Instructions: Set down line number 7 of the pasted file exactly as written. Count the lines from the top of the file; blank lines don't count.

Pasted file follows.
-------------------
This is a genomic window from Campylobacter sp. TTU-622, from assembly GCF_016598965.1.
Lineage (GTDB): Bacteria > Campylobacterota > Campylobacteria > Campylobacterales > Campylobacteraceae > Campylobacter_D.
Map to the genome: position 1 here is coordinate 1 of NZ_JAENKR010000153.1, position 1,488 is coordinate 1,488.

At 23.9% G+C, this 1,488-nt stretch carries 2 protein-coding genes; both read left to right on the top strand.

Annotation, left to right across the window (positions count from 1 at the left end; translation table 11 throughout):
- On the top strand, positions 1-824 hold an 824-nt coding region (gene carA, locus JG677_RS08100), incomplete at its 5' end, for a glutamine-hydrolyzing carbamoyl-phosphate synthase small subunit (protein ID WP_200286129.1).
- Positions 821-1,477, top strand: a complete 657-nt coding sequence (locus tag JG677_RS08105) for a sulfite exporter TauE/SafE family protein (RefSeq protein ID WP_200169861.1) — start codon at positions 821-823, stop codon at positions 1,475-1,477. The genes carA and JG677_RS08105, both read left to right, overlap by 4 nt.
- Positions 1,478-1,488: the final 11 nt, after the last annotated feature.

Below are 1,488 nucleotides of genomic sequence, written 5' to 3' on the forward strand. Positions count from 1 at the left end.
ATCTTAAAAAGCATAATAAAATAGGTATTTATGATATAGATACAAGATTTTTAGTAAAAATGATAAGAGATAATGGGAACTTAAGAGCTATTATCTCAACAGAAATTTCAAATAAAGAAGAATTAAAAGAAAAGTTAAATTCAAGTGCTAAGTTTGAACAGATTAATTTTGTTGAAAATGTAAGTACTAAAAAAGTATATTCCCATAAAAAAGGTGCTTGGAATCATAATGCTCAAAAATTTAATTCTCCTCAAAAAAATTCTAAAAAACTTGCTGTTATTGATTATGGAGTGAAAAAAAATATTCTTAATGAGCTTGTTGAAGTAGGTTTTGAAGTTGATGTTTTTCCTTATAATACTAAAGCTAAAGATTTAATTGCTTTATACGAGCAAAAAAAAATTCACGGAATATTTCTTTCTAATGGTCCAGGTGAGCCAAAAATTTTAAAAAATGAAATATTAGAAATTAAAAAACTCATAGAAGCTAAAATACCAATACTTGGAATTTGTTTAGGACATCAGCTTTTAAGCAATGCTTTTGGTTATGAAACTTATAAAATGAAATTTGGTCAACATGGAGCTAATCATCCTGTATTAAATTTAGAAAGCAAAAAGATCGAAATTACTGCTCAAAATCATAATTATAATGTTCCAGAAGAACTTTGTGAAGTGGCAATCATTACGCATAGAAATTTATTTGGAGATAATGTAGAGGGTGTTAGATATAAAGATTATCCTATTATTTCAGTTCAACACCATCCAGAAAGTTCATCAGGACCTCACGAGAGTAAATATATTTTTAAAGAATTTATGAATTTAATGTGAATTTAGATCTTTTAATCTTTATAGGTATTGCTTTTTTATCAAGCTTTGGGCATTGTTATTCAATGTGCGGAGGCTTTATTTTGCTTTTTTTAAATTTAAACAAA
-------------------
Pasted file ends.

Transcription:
- Positions 821-1,477, top strand: a complete 657-nt coding sequence (locus tag JG677_RS08105) for a sulfite exporter TauE/SafE family protein (RefSeq protein ID WP_200169861.1) — start codon at positions 821-823, stop codon at positions 1,475-1,477. The genes carA and JG677_RS08105, both read left to right, overlap by 4 nt.